Latin name Serenoa repens
Pharmacopoeial name Sabal fructus
Other names: sabal
About Saw palmetto berry
Saw palmetto is a small, low growing palm tree, native to south-eastern North America, particularly Florida. The fruits (berries) were staple food and medicine of the indigenous Floridians before European contact. They use the fruits for food and the leaf stems to make medicine baskets. They prepared an aqueous infusion of the berries as a treatment for stomach ache, dysentery, and as a diuretic and sexual tonic (1-3).
Saw palmetto berry consists of the ripe, dried fruit of serenoa repens. The berries contain fatty oil with fatty acids, esters, phytosterols and polysaccharides. The fruits are rich in triglyceride containing oils.
Saw palmetto Berry was commonly recommended for various prostatic conditions by healthcare professionals in the early 20th century and was an official drug listed in two editions of the United States pharmacopoeia (4).
Rich in fatty acids and sterols, lipophilic extracts of saw palmetto berries have been approved by both the French and German governments for the treatment of benign prostatic hyperplasia (5,6). There are numerous controlled clinical studies confirm the safe and effective use of saw palmetto preparations in treating the symptoms associated with benign prostatic hyperplasia. There is also preliminary evidence suggesting that the herb may reduce prostate enlargement; however, evidence that it may help prevent the onset of prostate cancer is lacking.
Uses of Saw palmetto berry
Benign Prostatic Hyperplasia
Many of the early clinical studies of saw palmetto for benign prostatic hyperplasia are short-term (three months or less), but they did indicate a fairly rapid response. One 28 day study of 110 patients found saw palmetto extract daily was effective in reducing painful urination, night-time urination, and retained urine in the bladder. 47 of the patients were followed for 15 to 30 months and had continued improvement (7)
Another early double-blind study was conducted on 27 patients and the authors reported a 43% increase in urinary flow rate after only 60 days of treatment with 320 mg of saw palmetto extract daily (8).
A three-month multicentre open trial of 505 patients with mild-to-moderate symptoms of benign prostatic hyperplasia was performed in 1994 and examined the effectiveness of the daily usage of a saw palmetto extract.(9) . The quality-of-life score (using the international prostate symptom score-(IPSS), urinary flow rates, residual urinary volume, and prostate size showed significant improvement in patients taking the extract after only 45 days of treatment. Serum prostate specific antigen concentration was not modified by taking the extract. Only 5% of the patients completing the study reported adverse side-effects. After 90 days, 88% of the patients and 88% of the physicians considered the therapy successful. This study indicates that the daily dose of saw palmetto is not only effective in the reduction of bhp symptoms, but also relatively low in adverse side-effects.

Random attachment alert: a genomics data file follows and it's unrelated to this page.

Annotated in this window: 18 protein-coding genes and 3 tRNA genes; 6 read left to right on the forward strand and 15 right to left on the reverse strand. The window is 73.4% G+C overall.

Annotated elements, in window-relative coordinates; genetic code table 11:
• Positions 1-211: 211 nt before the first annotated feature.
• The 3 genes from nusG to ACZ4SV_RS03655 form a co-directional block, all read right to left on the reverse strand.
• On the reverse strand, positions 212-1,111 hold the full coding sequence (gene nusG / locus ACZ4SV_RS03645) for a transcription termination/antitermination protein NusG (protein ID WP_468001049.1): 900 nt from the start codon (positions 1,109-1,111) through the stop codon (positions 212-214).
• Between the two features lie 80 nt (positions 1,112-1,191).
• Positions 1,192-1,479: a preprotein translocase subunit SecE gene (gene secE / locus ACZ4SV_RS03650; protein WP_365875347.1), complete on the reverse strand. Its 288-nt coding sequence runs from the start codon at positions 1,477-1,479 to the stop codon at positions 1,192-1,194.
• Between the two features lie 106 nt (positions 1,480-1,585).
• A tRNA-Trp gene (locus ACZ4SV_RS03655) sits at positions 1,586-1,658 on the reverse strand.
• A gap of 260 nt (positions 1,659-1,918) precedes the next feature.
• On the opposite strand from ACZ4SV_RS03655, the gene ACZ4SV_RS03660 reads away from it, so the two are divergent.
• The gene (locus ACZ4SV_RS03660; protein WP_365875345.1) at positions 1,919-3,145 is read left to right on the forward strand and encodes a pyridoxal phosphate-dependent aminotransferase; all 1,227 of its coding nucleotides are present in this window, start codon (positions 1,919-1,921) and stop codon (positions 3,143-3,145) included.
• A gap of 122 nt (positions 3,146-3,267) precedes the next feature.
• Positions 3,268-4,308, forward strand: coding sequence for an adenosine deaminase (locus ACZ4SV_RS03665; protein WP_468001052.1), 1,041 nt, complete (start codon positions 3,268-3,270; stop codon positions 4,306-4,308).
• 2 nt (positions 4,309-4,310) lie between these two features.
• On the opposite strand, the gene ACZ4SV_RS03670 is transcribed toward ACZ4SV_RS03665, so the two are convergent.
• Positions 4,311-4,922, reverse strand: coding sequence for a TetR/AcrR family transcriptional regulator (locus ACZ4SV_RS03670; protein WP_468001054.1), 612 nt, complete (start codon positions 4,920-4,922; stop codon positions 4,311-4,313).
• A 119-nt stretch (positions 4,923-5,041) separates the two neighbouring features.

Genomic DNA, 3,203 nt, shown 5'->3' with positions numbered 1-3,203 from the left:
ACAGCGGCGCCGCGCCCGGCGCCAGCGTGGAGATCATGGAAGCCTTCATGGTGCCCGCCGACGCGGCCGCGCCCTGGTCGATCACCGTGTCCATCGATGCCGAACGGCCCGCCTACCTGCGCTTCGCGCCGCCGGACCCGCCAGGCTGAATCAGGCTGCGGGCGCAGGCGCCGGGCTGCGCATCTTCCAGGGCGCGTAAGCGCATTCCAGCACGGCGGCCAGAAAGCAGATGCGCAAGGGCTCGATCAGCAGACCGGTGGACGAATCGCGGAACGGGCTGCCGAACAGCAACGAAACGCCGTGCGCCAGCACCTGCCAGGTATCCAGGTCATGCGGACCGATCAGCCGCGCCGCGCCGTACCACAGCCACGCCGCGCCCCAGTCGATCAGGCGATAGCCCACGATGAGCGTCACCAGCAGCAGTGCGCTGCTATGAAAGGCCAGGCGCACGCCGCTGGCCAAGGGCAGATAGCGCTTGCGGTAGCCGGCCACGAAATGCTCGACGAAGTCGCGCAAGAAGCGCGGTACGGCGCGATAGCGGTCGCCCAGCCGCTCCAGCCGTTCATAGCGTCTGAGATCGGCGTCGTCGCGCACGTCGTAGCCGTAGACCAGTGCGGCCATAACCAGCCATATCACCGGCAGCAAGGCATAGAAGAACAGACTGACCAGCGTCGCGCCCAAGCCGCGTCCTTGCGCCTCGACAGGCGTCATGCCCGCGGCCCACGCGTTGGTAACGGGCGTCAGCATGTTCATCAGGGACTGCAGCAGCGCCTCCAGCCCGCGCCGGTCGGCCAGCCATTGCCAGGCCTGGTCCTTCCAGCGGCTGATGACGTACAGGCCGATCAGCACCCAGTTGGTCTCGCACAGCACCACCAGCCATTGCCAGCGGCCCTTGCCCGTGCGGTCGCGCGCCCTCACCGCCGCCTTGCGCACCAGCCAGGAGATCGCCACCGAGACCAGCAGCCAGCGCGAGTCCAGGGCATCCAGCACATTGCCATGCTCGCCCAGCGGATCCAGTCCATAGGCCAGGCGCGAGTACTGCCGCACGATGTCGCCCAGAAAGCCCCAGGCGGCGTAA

In an open trial, 60 patients suffering from BHP stage one and stage two were treated with a twice daily dosage of saw palmetto extract. (10). Maximum urinary flow was defined as the main outcome measure. After three months of treatment, a significant improvement of micturition parameters was observed; an increase of 24%. urinary flow rate and a reduction of both residual urine and micturition frequency.
Similarly, an open, multicentre trial involving 109 benign prostatic hyperplasia patients treated twice daily for 12 weeks with saw palmetto extract demonstrated statistically significant and also clinically relevant improvements in micturition symptoms (11).
In a six-month, double-blind, randomised equivalence study the effect of a saw palmetto extract was compared with those of a 5-alpha- reductase inhibitor in 1098 men with moderate BPH. The IPSS was used as the primary endpoint. The study found that both interventions decreased the IPSS, improved quality-of-life, and increased peak urinary flow rate. The saw palmetto extract, improved symptoms with little effect on volume and no change in PSA levels, and fared better than the 5-alpha- reductase inhibitor in a sexual function questionnaire and gave rise to less complaints of decreased libido and impotence. (12) in a three-year trial involving 309 men, saw palmetto was associated with a significant increase in urinary flow rate, and a 50% decrease in residual urinary volume. In comparison, the drug finasteride showed a 30% decrease in symptom scores over three years, but urine flow improved only slightly, and residual urinary volume was almost unchanged (13). Furthermore, 11% of finasteride patients discontinued treatment because of side-effects compared to only 1% taking saw palmetto.